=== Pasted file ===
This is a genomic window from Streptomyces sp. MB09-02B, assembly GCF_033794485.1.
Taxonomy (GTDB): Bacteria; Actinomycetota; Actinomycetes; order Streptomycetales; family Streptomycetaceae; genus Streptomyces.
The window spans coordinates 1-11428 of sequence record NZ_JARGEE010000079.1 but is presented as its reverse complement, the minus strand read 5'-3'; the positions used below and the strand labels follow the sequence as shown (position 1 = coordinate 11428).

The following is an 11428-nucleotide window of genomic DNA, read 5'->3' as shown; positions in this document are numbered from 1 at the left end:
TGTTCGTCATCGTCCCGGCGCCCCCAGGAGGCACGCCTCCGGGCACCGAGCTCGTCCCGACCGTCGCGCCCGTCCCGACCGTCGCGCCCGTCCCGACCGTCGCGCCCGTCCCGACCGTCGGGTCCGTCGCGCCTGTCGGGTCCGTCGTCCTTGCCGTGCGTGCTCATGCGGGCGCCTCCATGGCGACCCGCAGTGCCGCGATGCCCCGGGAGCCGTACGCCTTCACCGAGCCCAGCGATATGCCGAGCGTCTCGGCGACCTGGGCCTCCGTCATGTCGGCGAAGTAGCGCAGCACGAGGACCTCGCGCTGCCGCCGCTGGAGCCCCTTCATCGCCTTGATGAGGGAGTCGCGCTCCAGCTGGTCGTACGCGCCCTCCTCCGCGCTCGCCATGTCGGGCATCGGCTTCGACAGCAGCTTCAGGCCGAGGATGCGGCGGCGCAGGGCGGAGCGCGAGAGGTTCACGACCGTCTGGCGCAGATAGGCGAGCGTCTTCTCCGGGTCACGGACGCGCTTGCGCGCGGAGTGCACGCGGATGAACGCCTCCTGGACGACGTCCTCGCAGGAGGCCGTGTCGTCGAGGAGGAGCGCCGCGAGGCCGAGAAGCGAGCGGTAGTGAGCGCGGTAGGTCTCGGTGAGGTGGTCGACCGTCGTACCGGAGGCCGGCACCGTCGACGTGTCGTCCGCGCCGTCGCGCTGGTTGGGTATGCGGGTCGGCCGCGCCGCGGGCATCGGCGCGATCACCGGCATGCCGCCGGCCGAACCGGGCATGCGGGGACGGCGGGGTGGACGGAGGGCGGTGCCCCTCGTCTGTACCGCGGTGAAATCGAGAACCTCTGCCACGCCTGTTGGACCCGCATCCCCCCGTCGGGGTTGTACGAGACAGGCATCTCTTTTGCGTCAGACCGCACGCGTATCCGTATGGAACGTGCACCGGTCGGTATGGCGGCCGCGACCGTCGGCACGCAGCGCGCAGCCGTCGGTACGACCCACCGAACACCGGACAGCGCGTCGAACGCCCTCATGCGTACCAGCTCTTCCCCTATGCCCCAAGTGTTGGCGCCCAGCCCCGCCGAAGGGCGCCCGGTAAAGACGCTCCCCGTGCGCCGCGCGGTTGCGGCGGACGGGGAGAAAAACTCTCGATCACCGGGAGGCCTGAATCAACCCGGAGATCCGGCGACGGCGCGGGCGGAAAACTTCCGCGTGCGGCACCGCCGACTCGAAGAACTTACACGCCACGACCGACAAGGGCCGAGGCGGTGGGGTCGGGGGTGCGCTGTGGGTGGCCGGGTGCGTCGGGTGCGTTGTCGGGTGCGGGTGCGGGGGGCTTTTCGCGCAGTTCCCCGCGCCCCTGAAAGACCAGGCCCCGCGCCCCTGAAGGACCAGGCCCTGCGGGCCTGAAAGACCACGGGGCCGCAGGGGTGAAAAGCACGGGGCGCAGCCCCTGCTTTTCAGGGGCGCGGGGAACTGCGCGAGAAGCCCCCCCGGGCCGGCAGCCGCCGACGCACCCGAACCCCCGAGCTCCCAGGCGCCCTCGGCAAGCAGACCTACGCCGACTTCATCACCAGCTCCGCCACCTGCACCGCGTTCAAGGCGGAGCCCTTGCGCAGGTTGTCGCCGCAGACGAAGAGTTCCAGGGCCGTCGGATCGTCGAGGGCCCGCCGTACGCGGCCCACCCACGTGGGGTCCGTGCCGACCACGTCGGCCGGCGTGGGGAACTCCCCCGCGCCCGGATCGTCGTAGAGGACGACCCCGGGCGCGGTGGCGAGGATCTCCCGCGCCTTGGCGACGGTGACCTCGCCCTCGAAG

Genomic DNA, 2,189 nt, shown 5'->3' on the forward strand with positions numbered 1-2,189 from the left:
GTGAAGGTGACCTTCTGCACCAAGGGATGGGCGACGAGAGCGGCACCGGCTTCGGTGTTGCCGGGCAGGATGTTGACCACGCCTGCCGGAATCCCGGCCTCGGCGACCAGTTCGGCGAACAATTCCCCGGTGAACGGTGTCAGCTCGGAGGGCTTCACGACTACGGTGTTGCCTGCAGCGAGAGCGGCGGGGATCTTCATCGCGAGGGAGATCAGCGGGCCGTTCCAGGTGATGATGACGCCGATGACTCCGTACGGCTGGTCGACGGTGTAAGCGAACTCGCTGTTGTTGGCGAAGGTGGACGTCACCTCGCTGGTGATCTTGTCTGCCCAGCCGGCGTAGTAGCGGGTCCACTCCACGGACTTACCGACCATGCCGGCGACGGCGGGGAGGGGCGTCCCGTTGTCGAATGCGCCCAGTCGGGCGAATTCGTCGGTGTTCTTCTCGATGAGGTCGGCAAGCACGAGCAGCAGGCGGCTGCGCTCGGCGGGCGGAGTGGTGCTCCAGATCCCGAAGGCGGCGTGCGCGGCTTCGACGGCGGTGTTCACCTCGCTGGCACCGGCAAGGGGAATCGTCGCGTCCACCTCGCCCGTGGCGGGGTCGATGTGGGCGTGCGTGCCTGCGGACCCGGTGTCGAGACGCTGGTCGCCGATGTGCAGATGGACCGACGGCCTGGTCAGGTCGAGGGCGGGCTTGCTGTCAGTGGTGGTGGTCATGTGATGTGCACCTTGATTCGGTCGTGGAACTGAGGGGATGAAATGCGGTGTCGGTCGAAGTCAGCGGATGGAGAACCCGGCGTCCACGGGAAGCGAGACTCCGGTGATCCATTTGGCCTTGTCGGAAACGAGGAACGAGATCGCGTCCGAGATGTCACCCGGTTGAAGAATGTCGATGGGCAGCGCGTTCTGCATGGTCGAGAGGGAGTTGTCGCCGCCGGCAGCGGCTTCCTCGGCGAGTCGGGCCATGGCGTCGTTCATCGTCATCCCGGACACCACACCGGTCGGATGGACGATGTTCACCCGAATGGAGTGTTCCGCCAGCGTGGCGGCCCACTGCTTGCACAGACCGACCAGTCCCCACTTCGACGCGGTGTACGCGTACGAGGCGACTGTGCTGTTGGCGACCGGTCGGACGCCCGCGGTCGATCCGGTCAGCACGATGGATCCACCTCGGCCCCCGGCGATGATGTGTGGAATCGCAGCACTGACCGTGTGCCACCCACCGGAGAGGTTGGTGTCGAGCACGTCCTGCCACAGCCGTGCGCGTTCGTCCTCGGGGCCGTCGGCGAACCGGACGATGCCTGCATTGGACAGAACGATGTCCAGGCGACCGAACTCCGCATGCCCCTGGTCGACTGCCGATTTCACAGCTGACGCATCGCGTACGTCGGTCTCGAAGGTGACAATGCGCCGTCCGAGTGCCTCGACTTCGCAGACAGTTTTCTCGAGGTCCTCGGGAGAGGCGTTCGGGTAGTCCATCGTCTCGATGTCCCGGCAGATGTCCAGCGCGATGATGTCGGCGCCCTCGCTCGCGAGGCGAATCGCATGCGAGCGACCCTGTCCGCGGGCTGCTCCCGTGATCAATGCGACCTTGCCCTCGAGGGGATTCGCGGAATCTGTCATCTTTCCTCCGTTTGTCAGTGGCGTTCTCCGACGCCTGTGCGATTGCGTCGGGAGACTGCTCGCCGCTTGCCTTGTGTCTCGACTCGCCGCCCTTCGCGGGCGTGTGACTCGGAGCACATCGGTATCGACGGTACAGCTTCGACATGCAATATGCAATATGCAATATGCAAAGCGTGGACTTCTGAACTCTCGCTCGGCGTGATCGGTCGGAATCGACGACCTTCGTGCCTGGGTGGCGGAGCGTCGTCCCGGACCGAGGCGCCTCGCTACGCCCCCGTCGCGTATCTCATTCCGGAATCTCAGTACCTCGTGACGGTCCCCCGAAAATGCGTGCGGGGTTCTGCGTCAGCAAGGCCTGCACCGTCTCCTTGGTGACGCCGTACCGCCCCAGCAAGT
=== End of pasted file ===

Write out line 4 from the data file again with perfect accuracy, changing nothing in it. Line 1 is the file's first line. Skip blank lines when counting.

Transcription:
The following is an 11428-nucleotide window of genomic DNA, read 5'->3' as shown; positions in this document are numbered from 1 at the left end: